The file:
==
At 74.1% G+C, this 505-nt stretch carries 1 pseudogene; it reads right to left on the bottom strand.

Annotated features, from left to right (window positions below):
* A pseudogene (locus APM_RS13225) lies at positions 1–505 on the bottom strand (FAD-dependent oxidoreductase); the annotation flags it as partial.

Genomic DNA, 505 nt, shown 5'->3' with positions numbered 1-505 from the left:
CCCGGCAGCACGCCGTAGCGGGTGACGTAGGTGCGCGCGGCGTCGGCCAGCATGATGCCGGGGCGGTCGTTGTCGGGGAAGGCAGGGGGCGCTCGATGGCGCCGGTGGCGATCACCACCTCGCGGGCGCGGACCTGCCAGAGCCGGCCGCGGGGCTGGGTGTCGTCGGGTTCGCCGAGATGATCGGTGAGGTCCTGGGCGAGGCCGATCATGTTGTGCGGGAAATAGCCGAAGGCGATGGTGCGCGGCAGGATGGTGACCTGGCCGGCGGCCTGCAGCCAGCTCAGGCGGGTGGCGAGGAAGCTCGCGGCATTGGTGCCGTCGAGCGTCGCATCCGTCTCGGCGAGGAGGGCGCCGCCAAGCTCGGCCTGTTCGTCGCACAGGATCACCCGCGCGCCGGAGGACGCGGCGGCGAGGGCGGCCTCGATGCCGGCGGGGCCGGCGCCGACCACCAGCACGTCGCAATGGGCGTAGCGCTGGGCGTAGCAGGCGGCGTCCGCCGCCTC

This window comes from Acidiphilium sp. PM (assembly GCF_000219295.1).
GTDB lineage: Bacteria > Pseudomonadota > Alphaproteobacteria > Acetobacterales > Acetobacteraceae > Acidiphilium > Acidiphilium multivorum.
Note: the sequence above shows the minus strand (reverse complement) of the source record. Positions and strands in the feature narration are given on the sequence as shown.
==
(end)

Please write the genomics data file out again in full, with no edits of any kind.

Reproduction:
At 74.1% G+C, this 505-nt stretch carries 1 pseudogene; it reads right to left on the bottom strand.

Annotated features, from left to right (window positions below):
* A pseudogene (locus APM_RS13225) lies at positions 1–505 on the bottom strand (FAD-dependent oxidoreductase); the annotation flags it as partial.

Genomic DNA, 505 nt, shown 5'->3' with positions numbered 1-505 from the left:
CCCGGCAGCACGCCGTAGCGGGTGACGTAGGTGCGCGCGGCGTCGGCCAGCATGATGCCGGGGCGGTCGTTGTCGGGGAAGGCAGGGGGCGCTCGATGGCGCCGGTGGCGATCACCACCTCGCGGGCGCGGACCTGCCAGAGCCGGCCGCGGGGCTGGGTGTCGTCGGGTTCGCCGAGATGATCGGTGAGGTCCTGGGCGAGGCCGATCATGTTGTGCGGGAAATAGCCGAAGGCGATGGTGCGCGGCAGGATGGTGACCTGGCCGGCGGCCTGCAGCCAGCTCAGGCGGGTGGCGAGGAAGCTCGCGGCATTGGTGCCGTCGAGCGTCGCATCCGTCTCGGCGAGGAGGGCGCCGCCAAGCTCGGCCTGTTCGTCGCACAGGATCACCCGCGCGCCGGAGGACGCGGCGGCGAGGGCGGCCTCGATGCCGGCGGGGCCGGCGCCGACCACCAGCACGTCGCAATGGGCGTAGCGCTGGGCGTAGCAGGCGGCGTCCGCCGCCTC

This window comes from Acidiphilium sp. PM (assembly GCF_000219295.1).
GTDB lineage: Bacteria > Pseudomonadota > Alphaproteobacteria > Acetobacterales > Acetobacteraceae > Acidiphilium > Acidiphilium multivorum.
Note: the sequence above shows the minus strand (reverse complement) of the source record. Positions and strands in the feature narration are given on the sequence as shown.